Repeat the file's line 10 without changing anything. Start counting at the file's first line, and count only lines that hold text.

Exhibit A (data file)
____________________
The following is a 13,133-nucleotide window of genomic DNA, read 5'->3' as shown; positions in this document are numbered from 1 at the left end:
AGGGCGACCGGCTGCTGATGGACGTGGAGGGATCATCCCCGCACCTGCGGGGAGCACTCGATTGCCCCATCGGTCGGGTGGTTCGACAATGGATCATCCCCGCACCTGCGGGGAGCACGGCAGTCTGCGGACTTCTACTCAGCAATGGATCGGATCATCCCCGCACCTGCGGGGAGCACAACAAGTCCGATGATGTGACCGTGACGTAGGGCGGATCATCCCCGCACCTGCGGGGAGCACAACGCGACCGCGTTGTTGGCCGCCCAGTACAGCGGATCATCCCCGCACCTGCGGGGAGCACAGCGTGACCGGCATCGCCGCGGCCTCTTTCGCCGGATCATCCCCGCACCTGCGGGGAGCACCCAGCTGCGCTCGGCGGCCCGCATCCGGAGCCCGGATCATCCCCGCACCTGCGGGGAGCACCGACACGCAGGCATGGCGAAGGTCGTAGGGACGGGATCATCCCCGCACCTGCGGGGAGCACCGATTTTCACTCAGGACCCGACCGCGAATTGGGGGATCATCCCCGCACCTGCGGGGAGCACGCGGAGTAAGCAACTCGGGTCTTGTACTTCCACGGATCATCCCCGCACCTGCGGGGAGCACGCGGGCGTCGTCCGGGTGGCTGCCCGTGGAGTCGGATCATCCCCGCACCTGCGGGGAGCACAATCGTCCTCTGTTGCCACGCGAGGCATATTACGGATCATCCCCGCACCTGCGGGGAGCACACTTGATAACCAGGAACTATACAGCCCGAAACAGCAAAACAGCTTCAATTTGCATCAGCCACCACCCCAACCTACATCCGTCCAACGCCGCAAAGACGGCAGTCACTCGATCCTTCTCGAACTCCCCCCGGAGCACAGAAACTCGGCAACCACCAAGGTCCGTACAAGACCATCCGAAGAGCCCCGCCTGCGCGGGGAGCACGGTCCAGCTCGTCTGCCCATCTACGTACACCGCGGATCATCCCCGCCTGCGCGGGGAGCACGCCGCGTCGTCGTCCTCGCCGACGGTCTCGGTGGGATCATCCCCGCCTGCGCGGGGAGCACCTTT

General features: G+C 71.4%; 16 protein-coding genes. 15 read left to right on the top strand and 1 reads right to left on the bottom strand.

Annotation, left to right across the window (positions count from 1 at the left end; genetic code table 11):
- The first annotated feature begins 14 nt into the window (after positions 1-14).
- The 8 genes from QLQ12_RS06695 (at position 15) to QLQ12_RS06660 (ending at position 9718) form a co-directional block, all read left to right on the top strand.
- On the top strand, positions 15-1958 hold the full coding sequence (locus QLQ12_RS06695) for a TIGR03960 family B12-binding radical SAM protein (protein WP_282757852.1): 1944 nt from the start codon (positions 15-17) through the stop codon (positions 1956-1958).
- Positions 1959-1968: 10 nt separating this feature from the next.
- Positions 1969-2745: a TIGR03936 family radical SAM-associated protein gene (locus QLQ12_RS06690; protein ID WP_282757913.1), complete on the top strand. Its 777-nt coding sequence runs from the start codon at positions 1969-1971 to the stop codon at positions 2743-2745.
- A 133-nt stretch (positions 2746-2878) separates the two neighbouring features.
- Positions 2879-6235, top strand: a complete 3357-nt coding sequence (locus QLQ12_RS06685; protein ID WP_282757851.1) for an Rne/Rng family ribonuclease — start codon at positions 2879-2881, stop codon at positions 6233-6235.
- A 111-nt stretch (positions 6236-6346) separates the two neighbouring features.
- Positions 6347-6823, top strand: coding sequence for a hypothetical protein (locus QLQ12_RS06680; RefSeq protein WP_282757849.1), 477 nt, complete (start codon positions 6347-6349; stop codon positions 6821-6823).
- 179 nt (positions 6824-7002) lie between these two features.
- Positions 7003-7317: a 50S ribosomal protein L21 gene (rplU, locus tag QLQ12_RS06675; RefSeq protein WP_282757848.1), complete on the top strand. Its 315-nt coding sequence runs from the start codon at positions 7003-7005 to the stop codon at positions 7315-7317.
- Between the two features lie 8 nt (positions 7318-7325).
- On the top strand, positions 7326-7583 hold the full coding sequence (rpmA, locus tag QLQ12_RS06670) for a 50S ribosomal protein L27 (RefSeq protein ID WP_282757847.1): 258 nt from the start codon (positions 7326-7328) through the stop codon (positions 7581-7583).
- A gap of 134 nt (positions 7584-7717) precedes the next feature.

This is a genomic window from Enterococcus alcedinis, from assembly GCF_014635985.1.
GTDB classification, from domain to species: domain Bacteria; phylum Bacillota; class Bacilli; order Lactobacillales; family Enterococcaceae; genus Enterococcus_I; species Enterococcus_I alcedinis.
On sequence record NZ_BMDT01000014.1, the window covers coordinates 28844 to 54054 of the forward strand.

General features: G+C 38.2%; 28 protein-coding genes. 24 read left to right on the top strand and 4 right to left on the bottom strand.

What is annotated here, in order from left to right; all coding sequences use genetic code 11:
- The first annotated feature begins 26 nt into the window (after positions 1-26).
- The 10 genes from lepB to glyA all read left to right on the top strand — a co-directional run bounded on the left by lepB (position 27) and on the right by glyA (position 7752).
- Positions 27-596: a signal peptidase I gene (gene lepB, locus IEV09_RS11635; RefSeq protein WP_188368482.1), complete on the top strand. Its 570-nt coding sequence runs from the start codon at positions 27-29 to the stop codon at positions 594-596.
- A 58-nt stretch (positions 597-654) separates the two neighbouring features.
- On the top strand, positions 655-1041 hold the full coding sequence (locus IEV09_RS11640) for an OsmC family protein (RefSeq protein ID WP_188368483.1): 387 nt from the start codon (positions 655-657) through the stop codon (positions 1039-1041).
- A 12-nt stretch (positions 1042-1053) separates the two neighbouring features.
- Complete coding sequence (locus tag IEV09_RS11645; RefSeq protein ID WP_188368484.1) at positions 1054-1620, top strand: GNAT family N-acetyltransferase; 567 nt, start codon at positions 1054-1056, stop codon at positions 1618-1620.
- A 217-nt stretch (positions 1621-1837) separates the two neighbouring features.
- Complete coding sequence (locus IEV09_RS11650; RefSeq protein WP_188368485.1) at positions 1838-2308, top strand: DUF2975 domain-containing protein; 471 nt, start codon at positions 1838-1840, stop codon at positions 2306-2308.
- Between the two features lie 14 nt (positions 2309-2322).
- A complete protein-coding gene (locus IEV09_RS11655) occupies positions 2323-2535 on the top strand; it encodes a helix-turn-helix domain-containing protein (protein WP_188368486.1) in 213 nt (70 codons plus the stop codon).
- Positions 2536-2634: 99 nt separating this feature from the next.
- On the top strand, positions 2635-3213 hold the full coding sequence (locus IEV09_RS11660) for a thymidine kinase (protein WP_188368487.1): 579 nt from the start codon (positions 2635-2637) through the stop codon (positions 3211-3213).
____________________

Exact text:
- A 133-nt stretch (positions 2746-2878) separates the two neighbouring features.